“That Tuesday, I was there at like 6:45 p.m., and not very many people were there,” she said. “And I’m like, ‘I’m sorry, this might be a bust, but you know, thank you for letting me try it.’ And five [minutes] to 7 p.m., you just saw hordes of women coming into Zephyr. From Day One, you couldn’t get in the door every month. It was totally unexpected.”
Jennifer Cunningham, an associate professor in Kent State’s English department, has attended every Fearless Femme night, even that first one, and shared stories of her own. She hasn’t missed a podcast episode. She loves them, she said, but they’re different from the in-person shows. They’re missing the in-person audience interaction she’d felt during live shows.
The live shows intersected university staff with the local Kent community, drawing people who identify as women, men and nonbinary people of all ages together in one space, she said. They provide women with a space to share and normalize their experiences through a feminist lens, relatively free from hetero-normative and patriarchical pressures, she said.
“I think that participating and listening and learning from each other is empowering, but also humbling,” she said. “It’s how we connect. I think overall, in general, it’s important for marginalized, minority people to support each other, but with Fearless Femme in particular, for women to support other women. Sometimes the best way to empathize with somebody is just to listen.”
Longtime Kent resident Frances Penney, who used to work at the Zephyr, said she experienced that empathy when she shared a story about her parents’ more-than-50-year marriage at a Fearless Femme show. Her mother had been experiencing memory issues associated with dementia and was diagnosed earlier that same day with ALS, a neurodegenerative disease that attacks the brain’s nerve cells.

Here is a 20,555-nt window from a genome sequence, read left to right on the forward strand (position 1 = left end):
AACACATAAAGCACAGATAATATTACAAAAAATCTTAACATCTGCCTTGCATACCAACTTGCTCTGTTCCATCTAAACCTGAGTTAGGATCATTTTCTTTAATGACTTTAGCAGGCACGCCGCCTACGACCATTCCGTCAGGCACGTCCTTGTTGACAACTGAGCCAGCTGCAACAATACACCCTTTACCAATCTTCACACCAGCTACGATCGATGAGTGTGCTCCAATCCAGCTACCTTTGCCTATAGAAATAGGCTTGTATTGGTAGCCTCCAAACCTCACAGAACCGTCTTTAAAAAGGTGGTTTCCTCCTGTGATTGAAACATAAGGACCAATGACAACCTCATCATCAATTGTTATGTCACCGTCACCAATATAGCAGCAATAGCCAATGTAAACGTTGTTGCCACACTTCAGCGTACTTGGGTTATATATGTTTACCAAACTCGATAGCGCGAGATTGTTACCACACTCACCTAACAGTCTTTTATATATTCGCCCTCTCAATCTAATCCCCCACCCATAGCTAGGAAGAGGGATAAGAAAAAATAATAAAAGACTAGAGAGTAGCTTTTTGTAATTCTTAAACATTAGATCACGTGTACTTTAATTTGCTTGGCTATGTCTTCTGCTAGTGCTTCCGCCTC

It wasn’t something she normally talked to people about, she said. She didn’t realize how many people her story would touch that night. One friend she’d known for decades, among others, told her he’d been going through something similar with his parents.
“It affected other people in the room that also had to deal with aging parents and who experienced dementia with their parents,” Penney said. “I didn’t realize, and I think he didn’t realize, that we have been going through something similar. So things like that. I think that’s important. We all kind of assume things about other people. And when you go off and express yourself and tell them something really personal, I think you get that, ‘Oh, wow, I just thought you were the bartender who worked here.’”
Her father sat next to her on stage while she told the story. His max-volume ringtone cut her off at one point. It was her mom calling, by chance, in the middle of her story.
“It was this moment that I could never replicate,” she said. “It was so dear to me, and so important that, you know, my mom was there, in a way, when she called. I love looking back on that, because again, it was such a difficult day that morning, hearing about her diagnosis, and the fact that she has since passed. But I have that experience. I got to read that to my dad. And my mom got to call. We got to have a laugh, you know, with the both of them. That was extremely important to me.”
This article was produced through a reporting partnership with the Collaborative News Lab @ Kent State University.